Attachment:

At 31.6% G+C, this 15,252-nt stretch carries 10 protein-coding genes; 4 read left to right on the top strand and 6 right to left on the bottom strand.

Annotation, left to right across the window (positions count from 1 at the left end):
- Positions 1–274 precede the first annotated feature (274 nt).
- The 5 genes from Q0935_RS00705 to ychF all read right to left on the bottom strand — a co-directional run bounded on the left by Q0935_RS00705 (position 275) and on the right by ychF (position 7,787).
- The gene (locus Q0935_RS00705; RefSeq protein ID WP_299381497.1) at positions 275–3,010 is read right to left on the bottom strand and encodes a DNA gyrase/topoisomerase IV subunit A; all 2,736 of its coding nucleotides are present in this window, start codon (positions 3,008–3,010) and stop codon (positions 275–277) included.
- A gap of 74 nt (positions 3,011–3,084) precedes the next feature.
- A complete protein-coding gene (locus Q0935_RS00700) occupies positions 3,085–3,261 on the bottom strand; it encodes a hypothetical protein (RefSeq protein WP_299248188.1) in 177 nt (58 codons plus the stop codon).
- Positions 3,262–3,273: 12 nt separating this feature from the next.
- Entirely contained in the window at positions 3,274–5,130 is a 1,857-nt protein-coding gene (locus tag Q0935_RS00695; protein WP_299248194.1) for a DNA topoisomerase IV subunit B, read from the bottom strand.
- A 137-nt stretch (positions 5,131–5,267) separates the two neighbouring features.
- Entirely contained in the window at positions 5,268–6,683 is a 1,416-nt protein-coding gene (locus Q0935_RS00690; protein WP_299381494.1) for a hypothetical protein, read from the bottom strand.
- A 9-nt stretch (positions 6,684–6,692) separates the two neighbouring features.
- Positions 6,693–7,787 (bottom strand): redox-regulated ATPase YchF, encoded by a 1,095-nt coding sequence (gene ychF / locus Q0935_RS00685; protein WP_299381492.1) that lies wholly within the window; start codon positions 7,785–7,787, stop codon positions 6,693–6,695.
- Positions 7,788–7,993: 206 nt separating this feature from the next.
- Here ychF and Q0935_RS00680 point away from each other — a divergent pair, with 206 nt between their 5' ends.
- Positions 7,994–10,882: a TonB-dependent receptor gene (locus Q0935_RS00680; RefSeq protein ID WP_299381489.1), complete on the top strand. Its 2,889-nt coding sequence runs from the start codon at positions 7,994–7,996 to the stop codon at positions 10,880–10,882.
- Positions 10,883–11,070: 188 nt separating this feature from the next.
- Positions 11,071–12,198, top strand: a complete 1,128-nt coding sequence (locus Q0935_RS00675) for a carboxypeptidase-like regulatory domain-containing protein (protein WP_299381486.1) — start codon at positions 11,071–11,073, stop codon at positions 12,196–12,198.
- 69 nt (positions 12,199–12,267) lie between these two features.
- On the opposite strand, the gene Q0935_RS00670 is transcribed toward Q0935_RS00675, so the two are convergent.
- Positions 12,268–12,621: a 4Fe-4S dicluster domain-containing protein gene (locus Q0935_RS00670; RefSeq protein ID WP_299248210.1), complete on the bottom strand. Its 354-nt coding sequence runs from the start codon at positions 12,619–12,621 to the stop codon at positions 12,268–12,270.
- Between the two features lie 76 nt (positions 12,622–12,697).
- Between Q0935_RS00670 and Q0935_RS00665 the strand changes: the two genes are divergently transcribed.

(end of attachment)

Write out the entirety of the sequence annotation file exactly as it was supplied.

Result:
At 31.6% G+C, this 15,252-nt stretch carries 10 protein-coding genes; 4 read left to right on the top strand and 6 right to left on the bottom strand.

Annotation, left to right across the window (positions count from 1 at the left end):
- Positions 1–274 precede the first annotated feature (274 nt).
- The 5 genes from Q0935_RS00705 to ychF all read right to left on the bottom strand — a co-directional run bounded on the left by Q0935_RS00705 (position 275) and on the right by ychF (position 7,787).
- The gene (locus Q0935_RS00705; RefSeq protein ID WP_299381497.1) at positions 275–3,010 is read right to left on the bottom strand and encodes a DNA gyrase/topoisomerase IV subunit A; all 2,736 of its coding nucleotides are present in this window, start codon (positions 3,008–3,010) and stop codon (positions 275–277) included.
- A gap of 74 nt (positions 3,011–3,084) precedes the next feature.
- A complete protein-coding gene (locus Q0935_RS00700) occupies positions 3,085–3,261 on the bottom strand; it encodes a hypothetical protein (RefSeq protein WP_299248188.1) in 177 nt (58 codons plus the stop codon).
- Positions 3,262–3,273: 12 nt separating this feature from the next.
- Entirely contained in the window at positions 3,274–5,130 is a 1,857-nt protein-coding gene (locus tag Q0935_RS00695; protein WP_299248194.1) for a DNA topoisomerase IV subunit B, read from the bottom strand.
- A 137-nt stretch (positions 5,131–5,267) separates the two neighbouring features.
- Entirely contained in the window at positions 5,268–6,683 is a 1,416-nt protein-coding gene (locus Q0935_RS00690; protein WP_299381494.1) for a hypothetical protein, read from the bottom strand.
- A 9-nt stretch (positions 6,684–6,692) separates the two neighbouring features.
- Positions 6,693–7,787 (bottom strand): redox-regulated ATPase YchF, encoded by a 1,095-nt coding sequence (gene ychF / locus Q0935_RS00685; protein WP_299381492.1) that lies wholly within the window; start codon positions 7,785–7,787, stop codon positions 6,693–6,695.
- Positions 7,788–7,993: 206 nt separating this feature from the next.
- Here ychF and Q0935_RS00680 point away from each other — a divergent pair, with 206 nt between their 5' ends.
- Positions 7,994–10,882: a TonB-dependent receptor gene (locus Q0935_RS00680; RefSeq protein ID WP_299381489.1), complete on the top strand. Its 2,889-nt coding sequence runs from the start codon at positions 7,994–7,996 to the stop codon at positions 10,880–10,882.
- Positions 10,883–11,070: 188 nt separating this feature from the next.
- Positions 11,071–12,198, top strand: a complete 1,128-nt coding sequence (locus Q0935_RS00675) for a carboxypeptidase-like regulatory domain-containing protein (protein WP_299381486.1) — start codon at positions 11,071–11,073, stop codon at positions 12,196–12,198.
- 69 nt (positions 12,199–12,267) lie between these two features.
- On the opposite strand, the gene Q0935_RS00670 is transcribed toward Q0935_RS00675, so the two are convergent.
- Positions 12,268–12,621: a 4Fe-4S dicluster domain-containing protein gene (locus Q0935_RS00670; RefSeq protein ID WP_299248210.1), complete on the bottom strand. Its 354-nt coding sequence runs from the start codon at positions 12,619–12,621 to the stop codon at positions 12,268–12,270.
- Between the two features lie 76 nt (positions 12,622–12,697).
- Between Q0935_RS00670 and Q0935_RS00665 the strand changes: the two genes are divergently transcribed.